Ester-bond hydrolysis and transesterification of cuticles from Opuntia ficusindica cacti (i.e., OFI or prickly pear) and Rhipsalis species (common succulent) yield ferulate, glycerol, and fatty acids and alcohols. (Li, Y. et al., 2007; Pollard, M. et al., 2008) Such cacti have been selected because they are abundant, need little water to growth, are extremely resilient and growth widely. (Barcenas, R. T. et al., 2011; Garcia de Almeida, O. J. et al., 2012; Maffei, M. et al., 1997; Buttice, A. L. et al., 2013; Fox, D. et al., 2012; Pichler, T. et al., 2012) An analysis of benefits and disadvantages of using natural plant versus synthetic precursors will be analyzed and compared using life cycle assessment tools. Other series of experiments involving a 4 point probe will be used to specifically investigate electrical properties of CLM, synthetic fatty acid metal salts (i.e., with iron or copper) and will be compared with the properties of the precursors.Formation of Arrays of Cutin-like Composites to Create New 2-D Layered Materials
In nature, glycerol and oxygen are the main crosslinkers of cutin precursors via ester bonds orchestrated by acid-donor enzymes. The exact mechanism is still unknown. However, Pollard et al., incorporated herein by reference in its entirety, suggested a feasible pathway as described above generally accepted since 2008. (Pollard, M. et al., 2008) Contrary to the heterogeneous cutin natural formation in living plants, synthetic esterification of functionalized fatty acids is well known. (Ahmetli, G. et al., 2012; Allen, D. K. et al., 1999; Corrigan, P. J. et al., 2000; Fang, S. W. et al., 2013; Li, Y. et al., 2009; Xu, J. et al., 2012) In such cases, formation of large areas of 2-D and 3-D layered C—C and ester structures with distinct properties can be attained by using acid- or base catalyzed controlled ratios of cutin precursors in the presence glycerol and oxygen donor groups (
First, C12-C20 aliphatic fatty acids link together via esterification resulting in large areas of simple CLM.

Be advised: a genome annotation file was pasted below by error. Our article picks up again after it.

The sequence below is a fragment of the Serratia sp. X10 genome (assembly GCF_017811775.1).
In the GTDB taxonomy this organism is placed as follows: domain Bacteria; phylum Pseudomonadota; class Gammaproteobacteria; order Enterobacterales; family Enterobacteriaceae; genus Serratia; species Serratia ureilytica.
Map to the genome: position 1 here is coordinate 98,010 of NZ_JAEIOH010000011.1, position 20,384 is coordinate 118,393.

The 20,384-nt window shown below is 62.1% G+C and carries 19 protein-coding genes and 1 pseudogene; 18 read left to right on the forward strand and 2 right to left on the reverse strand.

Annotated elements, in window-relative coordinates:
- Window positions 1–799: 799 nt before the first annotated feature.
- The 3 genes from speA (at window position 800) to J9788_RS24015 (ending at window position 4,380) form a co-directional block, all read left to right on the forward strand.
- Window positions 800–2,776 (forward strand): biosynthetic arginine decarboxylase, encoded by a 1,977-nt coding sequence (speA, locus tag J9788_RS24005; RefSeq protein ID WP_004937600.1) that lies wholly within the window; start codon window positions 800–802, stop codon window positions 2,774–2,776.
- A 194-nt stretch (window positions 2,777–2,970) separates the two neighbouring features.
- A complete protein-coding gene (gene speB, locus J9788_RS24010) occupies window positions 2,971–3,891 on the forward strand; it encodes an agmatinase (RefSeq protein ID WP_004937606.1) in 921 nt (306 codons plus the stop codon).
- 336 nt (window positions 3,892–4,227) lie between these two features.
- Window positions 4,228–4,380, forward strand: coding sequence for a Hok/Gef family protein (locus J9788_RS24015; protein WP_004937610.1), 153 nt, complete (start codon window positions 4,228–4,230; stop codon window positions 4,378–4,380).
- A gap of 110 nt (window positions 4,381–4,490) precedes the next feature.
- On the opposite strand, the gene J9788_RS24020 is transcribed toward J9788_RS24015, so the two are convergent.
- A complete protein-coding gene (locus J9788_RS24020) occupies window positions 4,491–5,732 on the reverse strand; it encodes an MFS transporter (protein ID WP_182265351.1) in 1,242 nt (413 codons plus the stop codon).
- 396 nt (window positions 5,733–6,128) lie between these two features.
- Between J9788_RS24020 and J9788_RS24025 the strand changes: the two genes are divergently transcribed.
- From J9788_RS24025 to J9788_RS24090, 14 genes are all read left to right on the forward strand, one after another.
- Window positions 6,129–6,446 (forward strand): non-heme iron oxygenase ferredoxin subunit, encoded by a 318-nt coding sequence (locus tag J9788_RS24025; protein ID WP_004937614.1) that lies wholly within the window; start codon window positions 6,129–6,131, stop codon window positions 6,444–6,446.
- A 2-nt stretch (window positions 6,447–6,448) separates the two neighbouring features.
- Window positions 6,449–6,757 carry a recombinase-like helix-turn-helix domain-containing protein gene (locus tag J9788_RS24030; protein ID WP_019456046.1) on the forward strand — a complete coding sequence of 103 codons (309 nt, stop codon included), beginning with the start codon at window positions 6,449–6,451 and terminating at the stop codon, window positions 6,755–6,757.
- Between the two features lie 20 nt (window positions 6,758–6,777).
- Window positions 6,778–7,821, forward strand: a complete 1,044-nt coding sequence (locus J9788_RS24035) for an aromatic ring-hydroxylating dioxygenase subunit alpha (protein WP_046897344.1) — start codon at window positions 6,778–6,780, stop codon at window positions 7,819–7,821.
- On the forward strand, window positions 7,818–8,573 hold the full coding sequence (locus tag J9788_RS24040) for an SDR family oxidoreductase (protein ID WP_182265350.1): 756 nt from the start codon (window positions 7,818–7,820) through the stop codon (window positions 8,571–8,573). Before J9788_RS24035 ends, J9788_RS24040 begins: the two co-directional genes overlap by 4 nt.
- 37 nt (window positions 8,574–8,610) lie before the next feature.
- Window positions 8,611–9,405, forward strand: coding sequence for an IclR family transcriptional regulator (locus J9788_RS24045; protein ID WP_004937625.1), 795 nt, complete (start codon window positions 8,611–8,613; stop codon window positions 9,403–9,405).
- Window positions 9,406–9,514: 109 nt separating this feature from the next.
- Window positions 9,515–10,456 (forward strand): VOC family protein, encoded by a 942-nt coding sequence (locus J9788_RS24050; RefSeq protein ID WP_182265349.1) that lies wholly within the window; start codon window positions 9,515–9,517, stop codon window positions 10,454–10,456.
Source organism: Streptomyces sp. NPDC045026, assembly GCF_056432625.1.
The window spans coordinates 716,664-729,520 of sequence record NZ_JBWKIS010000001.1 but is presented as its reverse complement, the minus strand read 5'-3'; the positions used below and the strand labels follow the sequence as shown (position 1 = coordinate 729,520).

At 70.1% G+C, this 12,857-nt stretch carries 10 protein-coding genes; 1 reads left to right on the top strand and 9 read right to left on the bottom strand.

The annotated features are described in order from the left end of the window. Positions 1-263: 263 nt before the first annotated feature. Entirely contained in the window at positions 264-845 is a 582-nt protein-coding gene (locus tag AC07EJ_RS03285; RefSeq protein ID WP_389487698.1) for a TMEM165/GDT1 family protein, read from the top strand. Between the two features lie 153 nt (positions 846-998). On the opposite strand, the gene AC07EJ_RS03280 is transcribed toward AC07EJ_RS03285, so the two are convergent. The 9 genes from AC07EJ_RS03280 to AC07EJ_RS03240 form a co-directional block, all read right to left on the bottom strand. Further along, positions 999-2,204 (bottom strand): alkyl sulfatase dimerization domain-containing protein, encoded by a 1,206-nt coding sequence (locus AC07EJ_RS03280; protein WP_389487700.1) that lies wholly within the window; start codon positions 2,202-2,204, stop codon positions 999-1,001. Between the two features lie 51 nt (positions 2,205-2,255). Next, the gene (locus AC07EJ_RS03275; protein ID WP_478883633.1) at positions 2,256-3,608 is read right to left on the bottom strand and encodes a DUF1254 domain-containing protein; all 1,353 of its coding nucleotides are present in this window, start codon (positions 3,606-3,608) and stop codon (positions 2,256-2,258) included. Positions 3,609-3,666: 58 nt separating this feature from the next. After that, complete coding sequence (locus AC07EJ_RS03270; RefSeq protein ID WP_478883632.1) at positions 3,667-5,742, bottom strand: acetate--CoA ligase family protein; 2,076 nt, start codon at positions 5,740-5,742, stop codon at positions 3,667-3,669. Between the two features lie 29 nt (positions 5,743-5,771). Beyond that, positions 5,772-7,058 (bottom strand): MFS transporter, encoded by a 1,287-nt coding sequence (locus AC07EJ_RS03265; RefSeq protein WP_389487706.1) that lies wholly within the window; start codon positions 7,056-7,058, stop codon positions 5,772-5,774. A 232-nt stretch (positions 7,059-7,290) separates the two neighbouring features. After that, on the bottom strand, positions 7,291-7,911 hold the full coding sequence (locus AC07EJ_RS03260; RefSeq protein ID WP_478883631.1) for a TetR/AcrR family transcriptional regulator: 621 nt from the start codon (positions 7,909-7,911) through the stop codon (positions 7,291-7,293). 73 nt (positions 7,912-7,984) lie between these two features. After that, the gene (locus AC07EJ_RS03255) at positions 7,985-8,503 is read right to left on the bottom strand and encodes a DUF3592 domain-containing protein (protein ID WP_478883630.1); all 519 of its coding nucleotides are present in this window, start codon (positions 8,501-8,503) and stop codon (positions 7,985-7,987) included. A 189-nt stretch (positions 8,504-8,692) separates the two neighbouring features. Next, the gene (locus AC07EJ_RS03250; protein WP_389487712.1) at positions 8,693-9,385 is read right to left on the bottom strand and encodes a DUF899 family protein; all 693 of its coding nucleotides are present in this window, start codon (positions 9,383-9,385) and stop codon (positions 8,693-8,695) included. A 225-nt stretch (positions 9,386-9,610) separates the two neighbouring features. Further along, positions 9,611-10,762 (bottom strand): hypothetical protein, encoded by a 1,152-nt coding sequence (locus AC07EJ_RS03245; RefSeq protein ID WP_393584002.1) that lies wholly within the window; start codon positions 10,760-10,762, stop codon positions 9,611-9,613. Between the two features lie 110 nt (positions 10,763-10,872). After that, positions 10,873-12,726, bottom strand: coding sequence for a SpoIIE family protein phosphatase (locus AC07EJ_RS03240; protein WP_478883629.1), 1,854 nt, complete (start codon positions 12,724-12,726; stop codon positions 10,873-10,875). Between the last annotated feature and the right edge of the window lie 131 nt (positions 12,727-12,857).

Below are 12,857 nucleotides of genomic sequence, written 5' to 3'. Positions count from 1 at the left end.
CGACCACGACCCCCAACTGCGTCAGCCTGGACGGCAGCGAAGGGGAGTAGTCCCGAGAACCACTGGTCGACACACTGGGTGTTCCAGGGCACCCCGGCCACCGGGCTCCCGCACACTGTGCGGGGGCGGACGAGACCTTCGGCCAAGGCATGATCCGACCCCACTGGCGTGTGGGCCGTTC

Second, 2-D layers are formed using substituted ω-hydroxyl fatty acids in the presence of glycerol or ferulate. By incorporating oxygen rich and aromatic groups, unique paths for electron exchange are formed. Further, the presence of insulating regions, given by the C—C linear regions, leads to enhanced electron transport roadmaps for enhanced electronic activity needed for enriched organic electronics, thermal insulator coatings, and catalysts. Because of the high composition of linear C—C long chains, CLM is increasingly more flexible than any other crystal form of C—C bonds. Such elastic behavior is already seen in natural cutin layer scans under high and low magnification as shown in
Third, addition of fatty acid iron salts in the formation of CLM yields 2-D surfaces with magnetic properties prime to tailor electronic sensitivity.
Last, due to the morphology of CLM layers, metallic (e.g., Fe or Au) and dielectric materials (i.e., SiO2 or Si3N4) can be introduced to the intermediate carboxylic or unsaturated groups of the functionalized fatty acids to enhance surface reactivity and unique reflecting properties. (Seferos, D. S. et al., 2004; Alcantar, N. A. et al., 2003; Golan, Y. et al., 2000; Alcantar, N. A. et al., 1999) This enhancement is already seen in natural cutin surfaces as shown in the domains of the cactus plant grown in silicon dioxide rich soils (
These cutin-like advanced materials are functionalized with metals and metal oxides to create enriched nanolayers. The inventors have developed synthesis of cutin-like precursors which lead to the formation of arrays of cutin-like composites to create new 2-D layered materials. The mechanical, physicochemical, thermal, and electronic characterization of cutin-like composites was discovered and cutin-like materials implemented in device fabrication and nanomanufacturing of surfaces and interfaces.